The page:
Title

Mechanics and The Essence of Technology

Date of Award

2014

Document Type

Dissertation

Degree Name

Doctor of Philosophy (Ph.D.)

Department

American Culture Studies

First Advisor

Ellen Berry, Dr. (Committee Chair)

Second Advisor

Monica Longmore, Dr. (Committee Member)

Third Advisor

Radhika Gajjala, Dr. (Committee Member)

Fourth Advisor

Clinton Rosati, Dr. (Committee Member)

Abstract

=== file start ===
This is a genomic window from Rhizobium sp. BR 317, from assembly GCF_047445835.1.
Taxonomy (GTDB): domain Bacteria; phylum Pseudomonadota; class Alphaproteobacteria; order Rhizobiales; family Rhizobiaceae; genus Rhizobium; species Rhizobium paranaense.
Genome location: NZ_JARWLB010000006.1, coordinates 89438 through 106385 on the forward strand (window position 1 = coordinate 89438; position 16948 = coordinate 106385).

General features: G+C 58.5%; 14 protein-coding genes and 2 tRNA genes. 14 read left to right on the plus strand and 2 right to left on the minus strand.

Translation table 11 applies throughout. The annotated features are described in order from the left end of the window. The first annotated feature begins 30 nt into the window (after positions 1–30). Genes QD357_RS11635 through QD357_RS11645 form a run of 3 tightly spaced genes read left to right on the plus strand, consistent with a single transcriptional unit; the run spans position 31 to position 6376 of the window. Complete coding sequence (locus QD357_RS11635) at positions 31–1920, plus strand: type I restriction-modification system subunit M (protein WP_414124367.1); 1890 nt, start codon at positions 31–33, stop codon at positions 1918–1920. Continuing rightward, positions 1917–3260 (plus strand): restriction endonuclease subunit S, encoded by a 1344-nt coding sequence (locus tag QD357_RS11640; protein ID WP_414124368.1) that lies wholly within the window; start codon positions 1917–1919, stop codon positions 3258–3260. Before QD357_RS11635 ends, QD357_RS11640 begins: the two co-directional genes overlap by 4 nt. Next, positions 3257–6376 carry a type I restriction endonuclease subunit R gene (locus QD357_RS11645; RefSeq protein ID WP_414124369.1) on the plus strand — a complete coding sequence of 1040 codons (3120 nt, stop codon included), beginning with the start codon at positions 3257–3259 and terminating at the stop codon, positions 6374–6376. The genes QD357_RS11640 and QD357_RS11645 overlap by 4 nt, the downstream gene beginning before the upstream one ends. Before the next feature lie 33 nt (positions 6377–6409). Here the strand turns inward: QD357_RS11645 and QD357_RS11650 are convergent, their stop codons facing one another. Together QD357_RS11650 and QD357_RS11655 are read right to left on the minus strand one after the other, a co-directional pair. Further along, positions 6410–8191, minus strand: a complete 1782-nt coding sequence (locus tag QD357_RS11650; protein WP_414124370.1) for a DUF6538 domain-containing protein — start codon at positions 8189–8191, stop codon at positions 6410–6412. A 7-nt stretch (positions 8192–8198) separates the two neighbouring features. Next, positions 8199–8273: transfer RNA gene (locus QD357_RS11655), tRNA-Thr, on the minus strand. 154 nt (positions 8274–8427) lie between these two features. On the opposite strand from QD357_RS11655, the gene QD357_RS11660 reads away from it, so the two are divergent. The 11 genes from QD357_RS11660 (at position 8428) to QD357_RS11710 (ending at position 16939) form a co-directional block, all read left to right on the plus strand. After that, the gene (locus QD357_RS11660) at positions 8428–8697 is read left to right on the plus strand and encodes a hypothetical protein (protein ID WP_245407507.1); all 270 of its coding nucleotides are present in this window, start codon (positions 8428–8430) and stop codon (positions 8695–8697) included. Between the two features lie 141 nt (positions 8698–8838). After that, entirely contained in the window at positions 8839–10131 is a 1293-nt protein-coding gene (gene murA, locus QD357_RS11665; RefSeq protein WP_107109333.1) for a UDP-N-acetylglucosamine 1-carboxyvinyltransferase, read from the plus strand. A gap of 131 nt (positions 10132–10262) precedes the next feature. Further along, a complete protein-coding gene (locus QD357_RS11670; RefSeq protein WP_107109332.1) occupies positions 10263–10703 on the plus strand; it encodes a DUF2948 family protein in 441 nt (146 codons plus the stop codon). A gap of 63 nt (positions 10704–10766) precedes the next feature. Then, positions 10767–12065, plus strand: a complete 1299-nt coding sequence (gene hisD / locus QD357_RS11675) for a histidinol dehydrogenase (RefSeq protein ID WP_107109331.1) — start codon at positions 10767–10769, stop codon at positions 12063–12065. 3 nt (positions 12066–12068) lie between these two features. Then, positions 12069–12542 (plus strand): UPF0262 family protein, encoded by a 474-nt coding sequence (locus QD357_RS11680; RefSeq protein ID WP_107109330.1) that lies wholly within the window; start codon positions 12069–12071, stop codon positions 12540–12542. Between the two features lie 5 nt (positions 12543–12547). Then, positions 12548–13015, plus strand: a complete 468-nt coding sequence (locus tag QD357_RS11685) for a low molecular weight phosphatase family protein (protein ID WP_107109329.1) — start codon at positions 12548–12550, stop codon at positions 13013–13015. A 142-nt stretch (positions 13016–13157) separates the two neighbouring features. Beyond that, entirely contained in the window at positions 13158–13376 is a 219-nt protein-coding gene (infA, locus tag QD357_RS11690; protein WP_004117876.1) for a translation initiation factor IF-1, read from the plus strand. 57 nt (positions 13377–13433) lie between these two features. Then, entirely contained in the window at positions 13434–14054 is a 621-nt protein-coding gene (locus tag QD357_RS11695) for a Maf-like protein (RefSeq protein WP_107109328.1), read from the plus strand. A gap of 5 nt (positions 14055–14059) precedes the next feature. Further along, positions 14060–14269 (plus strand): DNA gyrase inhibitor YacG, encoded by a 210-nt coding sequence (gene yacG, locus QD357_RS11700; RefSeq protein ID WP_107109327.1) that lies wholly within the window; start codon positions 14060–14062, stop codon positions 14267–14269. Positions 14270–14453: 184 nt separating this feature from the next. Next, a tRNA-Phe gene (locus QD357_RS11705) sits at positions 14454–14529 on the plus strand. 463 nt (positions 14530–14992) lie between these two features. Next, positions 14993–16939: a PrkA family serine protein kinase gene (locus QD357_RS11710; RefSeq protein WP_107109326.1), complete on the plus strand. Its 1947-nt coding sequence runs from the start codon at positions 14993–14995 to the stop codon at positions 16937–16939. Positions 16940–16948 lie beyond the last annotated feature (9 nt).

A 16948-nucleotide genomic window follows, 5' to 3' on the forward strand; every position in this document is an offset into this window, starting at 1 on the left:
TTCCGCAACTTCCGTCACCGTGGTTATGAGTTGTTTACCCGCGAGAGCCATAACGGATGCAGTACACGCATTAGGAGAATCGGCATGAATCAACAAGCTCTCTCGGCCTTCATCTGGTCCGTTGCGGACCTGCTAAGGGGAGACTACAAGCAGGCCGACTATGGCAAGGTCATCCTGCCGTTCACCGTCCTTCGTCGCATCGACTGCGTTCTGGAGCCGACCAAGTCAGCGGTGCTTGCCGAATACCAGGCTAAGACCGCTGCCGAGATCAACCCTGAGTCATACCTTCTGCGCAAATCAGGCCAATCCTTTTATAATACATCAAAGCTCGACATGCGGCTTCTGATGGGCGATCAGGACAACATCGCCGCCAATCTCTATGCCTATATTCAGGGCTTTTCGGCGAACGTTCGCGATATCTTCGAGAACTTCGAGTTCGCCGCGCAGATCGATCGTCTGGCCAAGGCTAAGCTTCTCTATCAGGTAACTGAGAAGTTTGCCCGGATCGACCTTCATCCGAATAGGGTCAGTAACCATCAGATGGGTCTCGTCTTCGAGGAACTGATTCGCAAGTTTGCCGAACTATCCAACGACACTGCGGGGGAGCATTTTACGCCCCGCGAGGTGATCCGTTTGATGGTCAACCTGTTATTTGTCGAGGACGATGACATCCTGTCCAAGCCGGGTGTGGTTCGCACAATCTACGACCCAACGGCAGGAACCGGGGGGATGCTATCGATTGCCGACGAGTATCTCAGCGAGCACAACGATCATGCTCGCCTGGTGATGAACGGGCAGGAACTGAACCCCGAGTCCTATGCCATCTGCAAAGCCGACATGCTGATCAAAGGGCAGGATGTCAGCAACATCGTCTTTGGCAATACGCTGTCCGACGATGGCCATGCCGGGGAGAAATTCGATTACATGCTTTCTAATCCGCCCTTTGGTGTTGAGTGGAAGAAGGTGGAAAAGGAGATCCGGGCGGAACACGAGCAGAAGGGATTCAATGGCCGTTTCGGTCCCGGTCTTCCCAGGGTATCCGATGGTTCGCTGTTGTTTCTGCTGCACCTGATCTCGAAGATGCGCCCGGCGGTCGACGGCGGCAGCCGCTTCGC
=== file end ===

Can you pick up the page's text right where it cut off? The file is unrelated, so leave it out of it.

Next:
The mechanic is a worker of contested meaning in American popular culture. The cultural significance of mechanics reflects technological trends throughout American industrial history. Mechanics have been revered and reviled, vilified and deified at various points in our national experience. This study will view the mechanic through same lens which our society has viewed technology, and in doing so will reveal a more intimate, essential relationship between the mechanic and technology. During the Industrial Revolution, mechanics were highly regarded as industrial workers and it was implied in radical fiction that they could repair social problems with the same acumen with which they fixed machines. The cultural significance of mechanics shifts definitively within popular consciousness after World War II. Later as the cultural capital of mechanics declined, there was an increasing trend for mechanics to destroy machines in popular literature to correct technology which was viewed as pathological. The shifting modalities surrounding the mechanic illustrate the trajectory of skilled information workers in the Twenty-first Century. Much like Henry Ford, the founders of Apple Computers worked out of a small shop (a garage in both instances) independently designing, assembling and engineering their products. The once insular and esoteric world of computers opened up to the public, however not all computer training was equally accessible to all parts of society. After the wave of mystery surrounding a technology breaks and recedes along with the promise it brings there is often a descent into mediocrity which then afford the possibility for a cooptation by the subversive elements of society. This may come in the form of highly skilled machine breakers in relation to mechanics or it may be dirty bombs with regard to nuclear technology. Computer hackers provide such direction because they have the skills to actively oppose an emerging class of information capitalists. Hackers can liberate information from corporate control and they, like the mechanics who preceded them, need only their acumen and a few tools to do so.